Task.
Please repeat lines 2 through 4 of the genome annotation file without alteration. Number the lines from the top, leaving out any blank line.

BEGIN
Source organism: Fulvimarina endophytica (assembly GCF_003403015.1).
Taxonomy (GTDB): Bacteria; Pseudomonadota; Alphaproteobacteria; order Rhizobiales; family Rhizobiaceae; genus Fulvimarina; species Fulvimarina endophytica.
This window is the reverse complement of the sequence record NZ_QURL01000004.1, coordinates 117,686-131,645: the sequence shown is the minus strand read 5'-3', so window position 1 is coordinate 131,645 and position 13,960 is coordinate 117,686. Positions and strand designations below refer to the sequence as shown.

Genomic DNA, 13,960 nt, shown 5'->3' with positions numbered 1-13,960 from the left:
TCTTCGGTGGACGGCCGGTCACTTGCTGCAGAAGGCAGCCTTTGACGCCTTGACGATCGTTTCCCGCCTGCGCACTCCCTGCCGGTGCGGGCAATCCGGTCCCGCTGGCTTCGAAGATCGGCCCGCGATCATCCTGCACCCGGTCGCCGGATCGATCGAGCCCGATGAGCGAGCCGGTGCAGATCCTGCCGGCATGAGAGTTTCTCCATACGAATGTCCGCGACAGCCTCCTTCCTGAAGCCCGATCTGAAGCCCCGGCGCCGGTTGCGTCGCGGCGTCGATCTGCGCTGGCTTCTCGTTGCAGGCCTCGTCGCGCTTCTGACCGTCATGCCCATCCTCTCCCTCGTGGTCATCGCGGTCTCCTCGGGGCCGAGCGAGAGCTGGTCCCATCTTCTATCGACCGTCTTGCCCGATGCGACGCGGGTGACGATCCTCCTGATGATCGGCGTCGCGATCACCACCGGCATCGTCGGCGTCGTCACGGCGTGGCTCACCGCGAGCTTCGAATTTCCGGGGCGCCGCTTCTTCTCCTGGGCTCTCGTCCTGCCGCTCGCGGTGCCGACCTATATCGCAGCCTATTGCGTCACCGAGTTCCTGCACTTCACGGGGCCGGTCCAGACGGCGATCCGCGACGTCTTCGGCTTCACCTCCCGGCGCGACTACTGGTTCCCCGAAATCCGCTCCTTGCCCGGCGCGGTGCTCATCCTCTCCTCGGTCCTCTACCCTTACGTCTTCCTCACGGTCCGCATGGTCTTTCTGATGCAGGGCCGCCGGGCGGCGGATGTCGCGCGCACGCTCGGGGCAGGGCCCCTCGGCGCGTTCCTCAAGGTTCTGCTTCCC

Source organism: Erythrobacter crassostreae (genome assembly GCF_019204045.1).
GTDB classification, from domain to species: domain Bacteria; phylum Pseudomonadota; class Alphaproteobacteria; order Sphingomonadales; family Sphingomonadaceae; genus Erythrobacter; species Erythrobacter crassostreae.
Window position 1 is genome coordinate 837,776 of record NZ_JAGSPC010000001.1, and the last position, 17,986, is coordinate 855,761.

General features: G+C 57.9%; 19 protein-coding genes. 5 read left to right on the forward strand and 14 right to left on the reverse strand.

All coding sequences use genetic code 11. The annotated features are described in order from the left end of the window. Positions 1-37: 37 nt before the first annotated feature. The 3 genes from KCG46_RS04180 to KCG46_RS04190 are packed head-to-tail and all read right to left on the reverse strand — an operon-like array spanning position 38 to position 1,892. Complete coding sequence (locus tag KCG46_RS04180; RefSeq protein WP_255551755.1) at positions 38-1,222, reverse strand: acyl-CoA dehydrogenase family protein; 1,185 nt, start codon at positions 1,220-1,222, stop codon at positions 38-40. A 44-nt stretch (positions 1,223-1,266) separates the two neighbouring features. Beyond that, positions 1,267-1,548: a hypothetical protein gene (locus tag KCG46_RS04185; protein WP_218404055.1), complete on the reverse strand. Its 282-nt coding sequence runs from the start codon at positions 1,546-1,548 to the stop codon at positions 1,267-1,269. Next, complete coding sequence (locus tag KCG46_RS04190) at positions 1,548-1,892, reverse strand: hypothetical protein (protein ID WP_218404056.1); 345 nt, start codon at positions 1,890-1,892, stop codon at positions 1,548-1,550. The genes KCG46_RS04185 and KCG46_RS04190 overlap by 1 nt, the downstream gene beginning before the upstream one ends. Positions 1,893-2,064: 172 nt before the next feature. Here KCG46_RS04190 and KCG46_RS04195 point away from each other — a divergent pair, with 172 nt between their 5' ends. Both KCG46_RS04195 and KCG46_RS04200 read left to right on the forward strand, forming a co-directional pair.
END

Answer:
Taxonomy (GTDB): Bacteria; Pseudomonadota; Alphaproteobacteria; order Rhizobiales; family Rhizobiaceae; genus Fulvimarina; species Fulvimarina endophytica.
This window is the reverse complement of the sequence record NZ_QURL01000004.1, coordinates 117,686-131,645: the sequence shown is the minus strand read 5'-3', so window position 1 is coordinate 131,645 and position 13,960 is coordinate 117,686. Positions and strand designations below refer to the sequence as shown.

Genomic DNA, 13,960 nt, shown 5'->3' with positions numbered 1-13,960 from the left: